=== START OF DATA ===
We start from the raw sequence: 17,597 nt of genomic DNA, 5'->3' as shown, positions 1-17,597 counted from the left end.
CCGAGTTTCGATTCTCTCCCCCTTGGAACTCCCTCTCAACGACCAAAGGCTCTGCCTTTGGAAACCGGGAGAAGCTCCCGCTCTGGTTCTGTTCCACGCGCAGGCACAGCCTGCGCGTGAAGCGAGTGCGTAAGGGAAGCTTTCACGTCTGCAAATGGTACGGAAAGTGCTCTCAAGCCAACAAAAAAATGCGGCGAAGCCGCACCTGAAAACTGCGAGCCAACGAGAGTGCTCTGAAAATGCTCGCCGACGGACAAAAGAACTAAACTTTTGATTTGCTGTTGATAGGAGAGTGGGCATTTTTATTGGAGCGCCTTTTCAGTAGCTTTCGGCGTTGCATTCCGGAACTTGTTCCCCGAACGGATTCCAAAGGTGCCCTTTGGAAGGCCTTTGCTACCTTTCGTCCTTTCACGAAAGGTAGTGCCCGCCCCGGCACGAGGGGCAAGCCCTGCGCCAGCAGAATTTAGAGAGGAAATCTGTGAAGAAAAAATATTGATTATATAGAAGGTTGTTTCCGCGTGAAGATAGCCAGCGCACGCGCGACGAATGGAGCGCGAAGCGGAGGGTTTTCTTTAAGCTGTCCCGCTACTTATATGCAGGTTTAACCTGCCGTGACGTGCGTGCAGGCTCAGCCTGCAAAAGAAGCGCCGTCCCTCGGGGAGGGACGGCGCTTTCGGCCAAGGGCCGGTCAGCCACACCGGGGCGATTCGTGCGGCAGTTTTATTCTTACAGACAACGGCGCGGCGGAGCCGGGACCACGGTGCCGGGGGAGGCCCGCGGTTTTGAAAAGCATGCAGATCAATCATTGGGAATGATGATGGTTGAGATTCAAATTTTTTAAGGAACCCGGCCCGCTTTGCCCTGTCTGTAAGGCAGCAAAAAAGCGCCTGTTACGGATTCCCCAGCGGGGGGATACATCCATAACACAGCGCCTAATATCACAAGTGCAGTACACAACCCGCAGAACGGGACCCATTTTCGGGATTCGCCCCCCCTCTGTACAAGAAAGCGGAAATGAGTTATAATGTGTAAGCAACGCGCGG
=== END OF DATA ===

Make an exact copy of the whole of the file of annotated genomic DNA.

We start from the raw sequence: 17,597 nt of genomic DNA, 5'->3' as shown, positions 1-17,597 counted from the left end.
CCGAGTTTCGATTCTCTCCCCCTTGGAACTCCCTCTCAACGACCAAAGGCTCTGCCTTTGGAAACCGGGAGAAGCTCCCGCTCTGGTTCTGTTCCACGCGCAGGCACAGCCTGCGCGTGAAGCGAGTGCGTAAGGGAAGCTTTCACGTCTGCAAATGGTACGGAAAGTGCTCTCAAGCCAACAAAAAAATGCGGCGAAGCCGCACCTGAAAACTGCGAGCCAACGAGAGTGCTCTGAAAATGCTCGCCGACGGACAAAAGAACTAAACTTTTGATTTGCTGTTGATAGGAGAGTGGGCATTTTTATTGGAGCGCCTTTTCAGTAGCTTTCGGCGTTGCATTCCGGAACTTGTTCCCCGAACGGATTCCAAAGGTGCCCTTTGGAAGGCCTTTGCTACCTTTCGTCCTTTCACGAAAGGTAGTGCCCGCCCCGGCACGAGGGGCAAGCCCTGCGCCAGCAGAATTTAGAGAGGAAATCTGTGAAGAAAAAATATTGATTATATAGAAGGTTGTTTCCGCGTGAAGATAGCCAGCGCACGCGCGACGAATGGAGCGCGAAGCGGAGGGTTTTCTTTAAGCTGTCCCGCTACTTATATGCAGGTTTAACCTGCCGTGACGTGCGTGCAGGCTCAGCCTGCAAAAGAAGCGCCGTCCCTCGGGGAGGGACGGCGCTTTCGGCCAAGGGCCGGTCAGCCACACCGGGGCGATTCGTGCGGCAGTTTTATTCTTACAGACAACGGCGCGGCGGAGCCGGGACCACGGTGCCGGGGGAGGCCCGCGGTTTTGAAAAGCATGCAGATCAATCATTGGGAATGATGATGGTTGAGATTCAAATTTTTTAAGGAACCCGGCCCGCTTTGCCCTGTCTGTAAGGCAGCAAAAAAGCGCCTGTTACGGATTCCCCAGCGGGGGGATACATCCATAACACAGCGCCTAATATCACAAGTGCAGTACACAACCCGCAGAACGGGACCCATTTTCGGGATTCGCCCCCCCTCTGTACAAGAAAGCGGAAATGAGTTATAATGTGTAAGCAACGCGCGG